History will note that after the last election I requested that the CSL Traffic Committee study the possibility of adding a stop sign to slow down speeders and give motorists on Rembrandt a window to turn towards Cavendish - particularly during rush hour.
Last week Councillor David Tordjman (Traffic Committee Chair), Officer Poitras and I met with representatives of Rembrandt condominiums to discuss how the new stop sign has worked and sought suggestions on how to improve the safety of the corner even further. A lot of good ideas were shared and they will be discussed at the next Traffic Committee meeting. You can see the summary here.
Officer Poitras did say at our meeting that at first glance he was concerned that by having a stop sign at only one side of Kildare (the other is not long enough) it might give drivers a false sense of security. Following our session he went out on his own to study the corner and upon reflection he was comfortable that the new measure is working. He then called and invited me to join him. We noticed that cars coming from Rembrandt were all looking both ways very carefully before turning left. A lot of vehicles were driving fast, some doing quick (and illegal) stops at the new signs. Beware! Officer Poitras will stake out the corner. On the other side we noticed that the 162 bus was stopping well before the driveway where its sign is posted, which is a good thing because its actual stop does create a blind spot. And that existed before we added the stop sign.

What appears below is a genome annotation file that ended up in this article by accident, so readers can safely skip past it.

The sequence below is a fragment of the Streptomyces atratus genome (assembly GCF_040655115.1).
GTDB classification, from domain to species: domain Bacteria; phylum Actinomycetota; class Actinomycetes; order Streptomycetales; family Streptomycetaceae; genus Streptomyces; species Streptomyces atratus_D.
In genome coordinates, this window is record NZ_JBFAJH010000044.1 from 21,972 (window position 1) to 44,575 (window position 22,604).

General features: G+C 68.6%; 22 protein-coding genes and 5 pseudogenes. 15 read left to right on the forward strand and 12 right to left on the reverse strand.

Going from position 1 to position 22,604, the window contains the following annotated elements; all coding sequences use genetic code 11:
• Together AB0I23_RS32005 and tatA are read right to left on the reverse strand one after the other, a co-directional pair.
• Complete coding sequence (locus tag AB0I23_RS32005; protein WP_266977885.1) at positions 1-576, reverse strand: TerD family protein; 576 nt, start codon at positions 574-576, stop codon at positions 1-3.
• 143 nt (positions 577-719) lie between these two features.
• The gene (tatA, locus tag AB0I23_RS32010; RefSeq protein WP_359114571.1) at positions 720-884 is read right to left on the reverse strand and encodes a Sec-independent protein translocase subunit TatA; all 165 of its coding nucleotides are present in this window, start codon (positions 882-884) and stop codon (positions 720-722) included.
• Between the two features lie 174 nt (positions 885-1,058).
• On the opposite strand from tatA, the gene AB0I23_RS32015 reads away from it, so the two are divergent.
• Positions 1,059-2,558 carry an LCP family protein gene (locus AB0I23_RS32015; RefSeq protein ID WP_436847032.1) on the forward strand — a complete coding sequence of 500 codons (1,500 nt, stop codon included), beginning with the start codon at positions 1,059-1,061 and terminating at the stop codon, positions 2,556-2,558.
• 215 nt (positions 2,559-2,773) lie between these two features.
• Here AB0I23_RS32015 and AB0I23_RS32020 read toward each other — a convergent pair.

We do need to reduce the speed limit on Kildare, from Cavendish to Merrimac and we hope the Montreal Transit Commission will consent to moving their bus stop back several feet.
I will keep everyone updated on this dossier.
Last September we added a new stop sign at the corner of Rembrandt and Kildare Road going West. We did so to address the concerns of Rembrandt Ave. residents who have often been stranded at their stop sign endlessly.
Due to the high volume of cars turning onto Kildare eastbound from Cavendish, we want to avoid a potential back-up onto Cavendish as a consequence of cars stopping at Rembrandt. In addition, Ministry of Transport requirements for adding a stop sign on the approach are not met. Thus the reason why another stop sign was not installed.
Soon after the 2017 election, I asked our Traffic Committee staffed by two engineers and chaired by Councillor David Tordjman, also an engineer, to study the request put forward by Rembrandt Ave. residents for a stop sign. It was agreed that we would review this measure within the first year of implementation. Thus far residents of Rembrandt Ave. are quite pleased. The response is mixed from those on other streets.